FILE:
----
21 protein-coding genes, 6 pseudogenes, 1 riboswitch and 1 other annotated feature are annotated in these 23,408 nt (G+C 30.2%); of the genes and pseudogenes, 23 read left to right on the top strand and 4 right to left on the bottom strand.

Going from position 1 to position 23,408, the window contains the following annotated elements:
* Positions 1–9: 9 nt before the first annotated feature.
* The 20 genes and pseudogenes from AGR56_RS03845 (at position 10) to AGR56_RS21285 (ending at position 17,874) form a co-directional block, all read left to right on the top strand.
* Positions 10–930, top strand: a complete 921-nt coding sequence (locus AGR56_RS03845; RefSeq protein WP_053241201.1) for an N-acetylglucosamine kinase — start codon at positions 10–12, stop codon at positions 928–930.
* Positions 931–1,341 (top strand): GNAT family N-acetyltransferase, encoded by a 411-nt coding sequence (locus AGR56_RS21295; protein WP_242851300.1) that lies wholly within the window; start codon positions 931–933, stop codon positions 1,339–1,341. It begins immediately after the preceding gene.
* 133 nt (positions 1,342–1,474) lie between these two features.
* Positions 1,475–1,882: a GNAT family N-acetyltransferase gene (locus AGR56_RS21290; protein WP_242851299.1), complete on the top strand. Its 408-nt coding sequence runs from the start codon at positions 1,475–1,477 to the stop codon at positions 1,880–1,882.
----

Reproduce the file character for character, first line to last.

21 protein-coding genes, 6 pseudogenes, 1 riboswitch and 1 other annotated feature are annotated in these 23,408 nt (G+C 30.2%); of the genes and pseudogenes, 23 read left to right on the top strand and 4 right to left on the bottom strand.

Going from position 1 to position 23,408, the window contains the following annotated elements:
* Positions 1–9: 9 nt before the first annotated feature.
* The 20 genes and pseudogenes from AGR56_RS03845 (at position 10) to AGR56_RS21285 (ending at position 17,874) form a co-directional block, all read left to right on the top strand.
* Positions 10–930, top strand: a complete 921-nt coding sequence (locus AGR56_RS03845; RefSeq protein WP_053241201.1) for an N-acetylglucosamine kinase — start codon at positions 10–12, stop codon at positions 928–930.
* Positions 931–1,341 (top strand): GNAT family N-acetyltransferase, encoded by a 411-nt coding sequence (locus AGR56_RS21295; protein WP_242851300.1) that lies wholly within the window; start codon positions 931–933, stop codon positions 1,339–1,341. It begins immediately after the preceding gene.
* 133 nt (positions 1,342–1,474) lie between these two features.
* Positions 1,475–1,882: a GNAT family N-acetyltransferase gene (locus AGR56_RS21290; protein WP_242851299.1), complete on the top strand. Its 408-nt coding sequence runs from the start codon at positions 1,475–1,477 to the stop codon at positions 1,880–1,882.